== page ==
This post is contributed by Mark Perry, Global Business Director at Cloudpick, the world’s renowned vendor of AI solutions for cashier-less stores, with deployments in over 160 stores in 11 different countries.
Artificial intelligence, or AI, has come leaps and bounds since 1952 when the first usable iteration, a checkers-playing computer program developed by Arthur Samuel, was released. Now, an ever-expanding range of AI and machine learning technologies are emerging almost daily, with use-cases that stretch from racial bias detection in company communications to AI-based digital assistants like Alexa and Siri. Although each of these technologies exists to create efficiencies and make daily rigmarole-laden tasks easier, it’s hard to imagine just how AI might progress in the future.
To better understand this potential evolution, it’s important to develop a clear view of where the industry and technology itself currently stand. This is because the current AI landscape is the foundation on which future AI applications will be built.
Artificial Intelligence Today
While voice-powered personal assistants and smart home features that rely on the Internet of Things, or IoT, may appear futuristic, AI and machine learning are still very much in their infancy. Today’s systems are advanced versions of software with extensive behavioral algorithms that adapt themselves to the likes and dislikes of users to become more efficient and predictive. While these machines aren’t becoming more intelligent in the same way humans do, they are improving their skills and usefulness based on perpetually-growing collections of data. Some common applications for this AI are:
While Amazon Go! received a lot of attention as the first AI-powered store, a number of AI and machine learning companies have emerged that enable retail environments of any size to automate their brick-and-mortar stores. Powered by a range of sensors, this type of AI helps business owners and customers alike through the removal of cashiers and the automation of stocktaking and ordering procedures.
Once a staple of sci-fi films like Minority Report, many iterations of self-driving vehicles, from delivery bots to prototype passenger vehicles, have emerged which utilize sensors and GPS technology to transport goods from location A to location B efficiently and safely.
- Industrial Safety
A report from OSHA.gov states that workplace injuries are the most common in industrial environments. As such, AI has found its place in these settings via a number of sensors that alert management and staff to potential hazards, whether traditional, such as spilled liquids or fallen debris, or ergonomics, including staff using tools incorrectly.
AI in the future
Although there are common fears that AI will inevitably be humanity’s downfall, this fear is overblown. The reality — at least in the coming decade — is that AI technology and machine learning will expand to make life much easier. As evidenced in the above examples, there are very few industries where AI doesn’t already have some kind of function, and while some are only at the start of their journey, others have already made significant headway in implementing the technology. Despite this, both still have a long way to go.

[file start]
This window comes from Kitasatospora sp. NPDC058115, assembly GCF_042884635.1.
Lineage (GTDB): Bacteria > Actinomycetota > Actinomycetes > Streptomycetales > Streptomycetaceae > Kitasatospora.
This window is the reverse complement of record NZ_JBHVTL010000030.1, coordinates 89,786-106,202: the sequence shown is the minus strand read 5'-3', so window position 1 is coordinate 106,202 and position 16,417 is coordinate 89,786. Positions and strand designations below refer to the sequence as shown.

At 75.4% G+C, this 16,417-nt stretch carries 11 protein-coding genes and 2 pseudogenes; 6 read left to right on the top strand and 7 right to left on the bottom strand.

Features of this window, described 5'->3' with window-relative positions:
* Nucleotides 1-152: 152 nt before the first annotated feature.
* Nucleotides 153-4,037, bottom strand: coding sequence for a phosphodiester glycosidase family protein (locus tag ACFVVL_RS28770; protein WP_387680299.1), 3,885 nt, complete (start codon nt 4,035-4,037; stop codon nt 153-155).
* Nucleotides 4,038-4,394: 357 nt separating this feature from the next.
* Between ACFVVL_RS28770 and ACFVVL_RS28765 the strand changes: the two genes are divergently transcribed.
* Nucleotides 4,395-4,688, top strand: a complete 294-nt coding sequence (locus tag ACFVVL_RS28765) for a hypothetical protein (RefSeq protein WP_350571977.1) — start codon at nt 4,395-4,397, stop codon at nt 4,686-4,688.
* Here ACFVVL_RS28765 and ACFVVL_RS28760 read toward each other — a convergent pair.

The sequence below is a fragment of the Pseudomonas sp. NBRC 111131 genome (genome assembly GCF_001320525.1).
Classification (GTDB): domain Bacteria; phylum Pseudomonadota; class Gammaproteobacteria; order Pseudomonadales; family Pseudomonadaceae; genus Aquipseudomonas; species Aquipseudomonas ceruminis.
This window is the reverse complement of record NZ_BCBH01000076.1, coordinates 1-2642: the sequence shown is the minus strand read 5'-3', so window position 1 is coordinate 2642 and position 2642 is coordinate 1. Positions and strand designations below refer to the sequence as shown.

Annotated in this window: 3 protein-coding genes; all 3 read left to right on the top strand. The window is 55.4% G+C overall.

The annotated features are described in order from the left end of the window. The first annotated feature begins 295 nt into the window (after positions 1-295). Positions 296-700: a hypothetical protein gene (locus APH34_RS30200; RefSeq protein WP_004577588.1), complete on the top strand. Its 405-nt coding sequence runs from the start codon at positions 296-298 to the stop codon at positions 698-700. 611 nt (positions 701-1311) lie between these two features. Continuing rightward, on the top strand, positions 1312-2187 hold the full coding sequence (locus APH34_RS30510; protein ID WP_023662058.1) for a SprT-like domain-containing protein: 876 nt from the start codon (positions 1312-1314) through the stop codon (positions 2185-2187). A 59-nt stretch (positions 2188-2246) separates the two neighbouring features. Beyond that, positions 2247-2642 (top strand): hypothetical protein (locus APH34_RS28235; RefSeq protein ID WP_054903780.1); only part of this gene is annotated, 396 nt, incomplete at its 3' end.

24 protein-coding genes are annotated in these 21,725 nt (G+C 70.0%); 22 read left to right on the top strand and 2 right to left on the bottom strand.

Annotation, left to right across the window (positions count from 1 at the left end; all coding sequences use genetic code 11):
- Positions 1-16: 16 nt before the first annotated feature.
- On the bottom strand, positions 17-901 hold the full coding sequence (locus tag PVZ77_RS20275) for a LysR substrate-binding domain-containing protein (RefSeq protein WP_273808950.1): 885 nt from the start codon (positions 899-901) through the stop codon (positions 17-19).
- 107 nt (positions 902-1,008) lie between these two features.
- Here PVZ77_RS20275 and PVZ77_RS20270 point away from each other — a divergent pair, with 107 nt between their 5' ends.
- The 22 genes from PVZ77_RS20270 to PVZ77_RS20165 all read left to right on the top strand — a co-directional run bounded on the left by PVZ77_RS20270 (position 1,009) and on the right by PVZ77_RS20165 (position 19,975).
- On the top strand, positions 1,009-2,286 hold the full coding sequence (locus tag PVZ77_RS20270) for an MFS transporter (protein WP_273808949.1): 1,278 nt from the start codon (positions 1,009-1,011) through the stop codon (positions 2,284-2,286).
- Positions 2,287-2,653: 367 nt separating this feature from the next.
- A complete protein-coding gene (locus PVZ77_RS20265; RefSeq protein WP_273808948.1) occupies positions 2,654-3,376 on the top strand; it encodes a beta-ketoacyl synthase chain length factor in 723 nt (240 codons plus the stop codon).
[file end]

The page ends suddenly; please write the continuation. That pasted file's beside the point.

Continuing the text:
In the next decade, it’s likely the evolution and landscape of AI and machine learning will have a significant impact in the following sectors:
AI-powered robots will work alongside humans to perform an increasing range of tasks like assembly or stacking, while predictive analysis sensors on machinery will work to ensure defects are detected early and hazards can be avoided.
- Customer Service
AI customer service assistants will become even more capable, with abilities to interact on a level close to that of a human while also understanding nuance and context.
Early-stage virtual tutors will assist human instructors while utilizing facial analysis to gauge the emotions of students. This means the AI technology will be able to identify the students who are bored or otherwise struggling, enabling human tutors to better address their individual needs.
Existing technology will be built upon to ensure hospital and other healthcare setting infrastructure is well-maintained. Additionally, artificial intelligence capabilities will assist doctors to quickly and accurately diagnose health issues, streamline drug discovery, and monitor patients to ensure any potential issues are tracked and alerted to as early as possible.
Although prototypes of self-driving cars and other vehicles already exist, this type of transportation will likely evolve to offer the public a transportation option that has a high level of reliability and safety, as well as a high level of efficiency.
While these are just a few examples, it’s clear to see that AI will have an increasing role in daily life, both in a personal and professional context. This is for the best, too, with human error being a major cause of disruption and injury in workplaces, on the road and in settings like healthcare and manufacturing. Although sci-fi movie tropes tend to frame AI as a potential catalyst for humanity’s downfall, in reality, it should serve as a source of hope for a more efficient, profitable and safer future.
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